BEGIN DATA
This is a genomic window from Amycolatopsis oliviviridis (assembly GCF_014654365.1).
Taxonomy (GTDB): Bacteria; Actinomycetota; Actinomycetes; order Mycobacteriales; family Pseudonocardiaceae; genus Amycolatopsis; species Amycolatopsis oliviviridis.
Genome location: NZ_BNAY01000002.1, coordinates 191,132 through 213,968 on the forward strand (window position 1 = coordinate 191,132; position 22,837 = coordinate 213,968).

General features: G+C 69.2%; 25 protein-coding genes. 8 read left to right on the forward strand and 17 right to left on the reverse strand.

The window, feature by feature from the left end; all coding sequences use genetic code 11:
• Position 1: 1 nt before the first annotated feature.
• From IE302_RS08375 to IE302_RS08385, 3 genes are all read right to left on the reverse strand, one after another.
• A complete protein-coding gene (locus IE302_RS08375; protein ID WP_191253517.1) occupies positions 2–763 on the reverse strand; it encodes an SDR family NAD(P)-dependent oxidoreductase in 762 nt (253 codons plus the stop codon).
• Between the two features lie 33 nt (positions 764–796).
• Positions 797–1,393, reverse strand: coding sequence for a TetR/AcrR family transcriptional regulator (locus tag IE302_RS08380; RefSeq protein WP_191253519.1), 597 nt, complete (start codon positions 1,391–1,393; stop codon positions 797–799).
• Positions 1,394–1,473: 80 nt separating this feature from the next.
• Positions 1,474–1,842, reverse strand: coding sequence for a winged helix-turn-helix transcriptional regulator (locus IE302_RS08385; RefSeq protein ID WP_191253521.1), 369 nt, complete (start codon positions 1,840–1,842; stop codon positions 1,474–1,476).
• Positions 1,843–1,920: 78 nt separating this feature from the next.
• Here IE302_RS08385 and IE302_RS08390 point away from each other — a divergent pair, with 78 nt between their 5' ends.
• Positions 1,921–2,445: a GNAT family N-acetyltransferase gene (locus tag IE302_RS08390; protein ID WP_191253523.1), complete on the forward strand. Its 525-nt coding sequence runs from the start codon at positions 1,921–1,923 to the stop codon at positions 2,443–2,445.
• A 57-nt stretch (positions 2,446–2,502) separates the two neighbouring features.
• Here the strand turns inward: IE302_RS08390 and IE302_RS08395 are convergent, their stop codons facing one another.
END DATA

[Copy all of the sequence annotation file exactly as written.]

This is a genomic window from Amycolatopsis oliviviridis (assembly GCF_014654365.1).
Taxonomy (GTDB): Bacteria; Actinomycetota; Actinomycetes; order Mycobacteriales; family Pseudonocardiaceae; genus Amycolatopsis; species Amycolatopsis oliviviridis.
Genome location: NZ_BNAY01000002.1, coordinates 191,132 through 213,968 on the forward strand (window position 1 = coordinate 191,132; position 22,837 = coordinate 213,968).

General features: G+C 69.2%; 25 protein-coding genes. 8 read left to right on the forward strand and 17 right to left on the reverse strand.

The window, feature by feature from the left end; all coding sequences use genetic code 11:
• Position 1: 1 nt before the first annotated feature.
• From IE302_RS08375 to IE302_RS08385, 3 genes are all read right to left on the reverse strand, one after another.
• A complete protein-coding gene (locus IE302_RS08375; protein ID WP_191253517.1) occupies positions 2–763 on the reverse strand; it encodes an SDR family NAD(P)-dependent oxidoreductase in 762 nt (253 codons plus the stop codon).
• Between the two features lie 33 nt (positions 764–796).
• Positions 797–1,393, reverse strand: coding sequence for a TetR/AcrR family transcriptional regulator (locus tag IE302_RS08380; RefSeq protein WP_191253519.1), 597 nt, complete (start codon positions 1,391–1,393; stop codon positions 797–799).
• Positions 1,394–1,473: 80 nt separating this feature from the next.
• Positions 1,474–1,842, reverse strand: coding sequence for a winged helix-turn-helix transcriptional regulator (locus IE302_RS08385; RefSeq protein ID WP_191253521.1), 369 nt, complete (start codon positions 1,840–1,842; stop codon positions 1,474–1,476).
• Positions 1,843–1,920: 78 nt separating this feature from the next.
• Here IE302_RS08385 and IE302_RS08390 point away from each other — a divergent pair, with 78 nt between their 5' ends.
• Positions 1,921–2,445: a GNAT family N-acetyltransferase gene (locus tag IE302_RS08390; protein ID WP_191253523.1), complete on the forward strand. Its 525-nt coding sequence runs from the start codon at positions 1,921–1,923 to the stop codon at positions 2,443–2,445.
• A 57-nt stretch (positions 2,446–2,502) separates the two neighbouring features.
• Here the strand turns inward: IE302_RS08390 and IE302_RS08395 are convergent, their stop codons facing one another.